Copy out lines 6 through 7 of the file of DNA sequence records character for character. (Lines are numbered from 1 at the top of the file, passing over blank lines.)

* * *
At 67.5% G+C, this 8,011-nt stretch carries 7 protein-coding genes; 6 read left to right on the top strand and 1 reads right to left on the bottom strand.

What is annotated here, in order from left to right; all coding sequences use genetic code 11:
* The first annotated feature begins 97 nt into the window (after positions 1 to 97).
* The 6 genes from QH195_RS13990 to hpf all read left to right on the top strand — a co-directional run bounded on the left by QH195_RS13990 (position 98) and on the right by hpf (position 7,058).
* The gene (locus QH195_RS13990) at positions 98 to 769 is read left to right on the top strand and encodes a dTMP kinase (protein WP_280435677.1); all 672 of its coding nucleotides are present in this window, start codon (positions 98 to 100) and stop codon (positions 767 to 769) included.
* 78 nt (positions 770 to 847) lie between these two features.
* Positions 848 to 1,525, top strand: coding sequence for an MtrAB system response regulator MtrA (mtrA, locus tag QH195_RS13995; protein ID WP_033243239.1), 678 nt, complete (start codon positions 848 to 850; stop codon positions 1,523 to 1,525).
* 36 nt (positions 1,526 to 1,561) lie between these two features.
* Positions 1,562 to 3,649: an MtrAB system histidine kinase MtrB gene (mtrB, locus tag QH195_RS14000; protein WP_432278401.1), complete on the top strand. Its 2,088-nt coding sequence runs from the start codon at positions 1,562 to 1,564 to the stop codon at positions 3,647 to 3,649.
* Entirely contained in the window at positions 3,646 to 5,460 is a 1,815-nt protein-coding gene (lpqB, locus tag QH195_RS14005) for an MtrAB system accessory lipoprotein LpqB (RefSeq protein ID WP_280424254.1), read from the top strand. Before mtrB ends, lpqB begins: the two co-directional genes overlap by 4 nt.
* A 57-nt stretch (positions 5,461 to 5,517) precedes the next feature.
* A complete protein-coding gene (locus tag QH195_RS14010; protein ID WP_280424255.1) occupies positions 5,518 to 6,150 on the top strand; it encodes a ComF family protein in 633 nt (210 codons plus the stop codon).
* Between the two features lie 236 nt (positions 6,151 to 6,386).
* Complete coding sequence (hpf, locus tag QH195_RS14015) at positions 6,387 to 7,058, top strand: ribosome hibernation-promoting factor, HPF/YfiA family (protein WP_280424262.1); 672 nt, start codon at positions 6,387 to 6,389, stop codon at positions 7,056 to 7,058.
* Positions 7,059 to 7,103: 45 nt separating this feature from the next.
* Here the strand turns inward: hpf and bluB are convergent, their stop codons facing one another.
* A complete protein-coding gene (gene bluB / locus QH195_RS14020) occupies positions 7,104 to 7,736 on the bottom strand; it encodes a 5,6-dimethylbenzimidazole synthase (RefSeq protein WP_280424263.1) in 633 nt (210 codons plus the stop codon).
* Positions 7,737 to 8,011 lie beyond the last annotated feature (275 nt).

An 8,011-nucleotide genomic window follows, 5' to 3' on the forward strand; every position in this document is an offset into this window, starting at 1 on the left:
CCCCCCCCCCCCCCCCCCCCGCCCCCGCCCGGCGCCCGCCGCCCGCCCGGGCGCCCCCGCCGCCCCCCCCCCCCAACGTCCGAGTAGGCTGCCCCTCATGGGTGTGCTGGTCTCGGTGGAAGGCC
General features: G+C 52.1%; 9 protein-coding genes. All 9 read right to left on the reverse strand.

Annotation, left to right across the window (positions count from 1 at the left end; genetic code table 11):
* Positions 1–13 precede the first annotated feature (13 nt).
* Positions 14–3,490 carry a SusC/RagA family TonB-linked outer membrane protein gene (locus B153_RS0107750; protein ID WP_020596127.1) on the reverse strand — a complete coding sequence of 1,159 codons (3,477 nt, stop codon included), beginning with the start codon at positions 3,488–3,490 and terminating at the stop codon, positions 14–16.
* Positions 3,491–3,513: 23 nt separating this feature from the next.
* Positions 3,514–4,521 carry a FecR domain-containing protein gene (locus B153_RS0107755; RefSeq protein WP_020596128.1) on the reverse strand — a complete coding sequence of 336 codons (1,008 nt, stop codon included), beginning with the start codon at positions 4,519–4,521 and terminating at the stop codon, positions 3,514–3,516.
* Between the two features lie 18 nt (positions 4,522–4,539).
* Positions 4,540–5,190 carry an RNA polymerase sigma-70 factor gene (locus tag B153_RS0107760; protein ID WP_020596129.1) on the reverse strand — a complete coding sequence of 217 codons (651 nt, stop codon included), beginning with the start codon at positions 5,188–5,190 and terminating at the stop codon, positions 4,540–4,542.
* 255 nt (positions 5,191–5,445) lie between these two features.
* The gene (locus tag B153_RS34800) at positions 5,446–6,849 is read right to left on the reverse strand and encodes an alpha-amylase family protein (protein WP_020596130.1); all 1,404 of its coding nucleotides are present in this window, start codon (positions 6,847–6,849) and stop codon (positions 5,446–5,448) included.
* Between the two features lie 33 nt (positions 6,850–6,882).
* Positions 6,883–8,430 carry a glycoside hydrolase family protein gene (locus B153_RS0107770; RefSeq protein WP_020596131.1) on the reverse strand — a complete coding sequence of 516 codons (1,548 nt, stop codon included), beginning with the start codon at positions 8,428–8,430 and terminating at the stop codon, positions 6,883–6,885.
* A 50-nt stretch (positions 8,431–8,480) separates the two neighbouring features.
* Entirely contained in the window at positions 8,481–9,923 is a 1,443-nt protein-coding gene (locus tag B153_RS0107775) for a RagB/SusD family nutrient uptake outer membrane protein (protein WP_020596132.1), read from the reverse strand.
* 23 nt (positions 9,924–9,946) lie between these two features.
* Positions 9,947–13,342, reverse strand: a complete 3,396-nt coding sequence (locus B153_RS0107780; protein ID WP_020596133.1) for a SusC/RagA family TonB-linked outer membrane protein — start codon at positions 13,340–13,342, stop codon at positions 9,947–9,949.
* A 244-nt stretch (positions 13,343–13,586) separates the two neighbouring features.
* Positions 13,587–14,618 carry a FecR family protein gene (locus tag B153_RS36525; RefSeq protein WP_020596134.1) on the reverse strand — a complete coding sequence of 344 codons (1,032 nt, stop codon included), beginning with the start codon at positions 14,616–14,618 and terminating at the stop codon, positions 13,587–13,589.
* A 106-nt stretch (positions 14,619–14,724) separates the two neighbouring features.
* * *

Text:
* 78 nt (positions 770 to 847) lie between these two features.
* Positions 848 to 1,525, top strand: coding sequence for an MtrAB system response regulator MtrA (mtrA, locus tag QH195_RS13995; protein ID WP_033243239.1), 678 nt, complete (start codon positions 848 to 850; stop codon positions 1,523 to 1,525).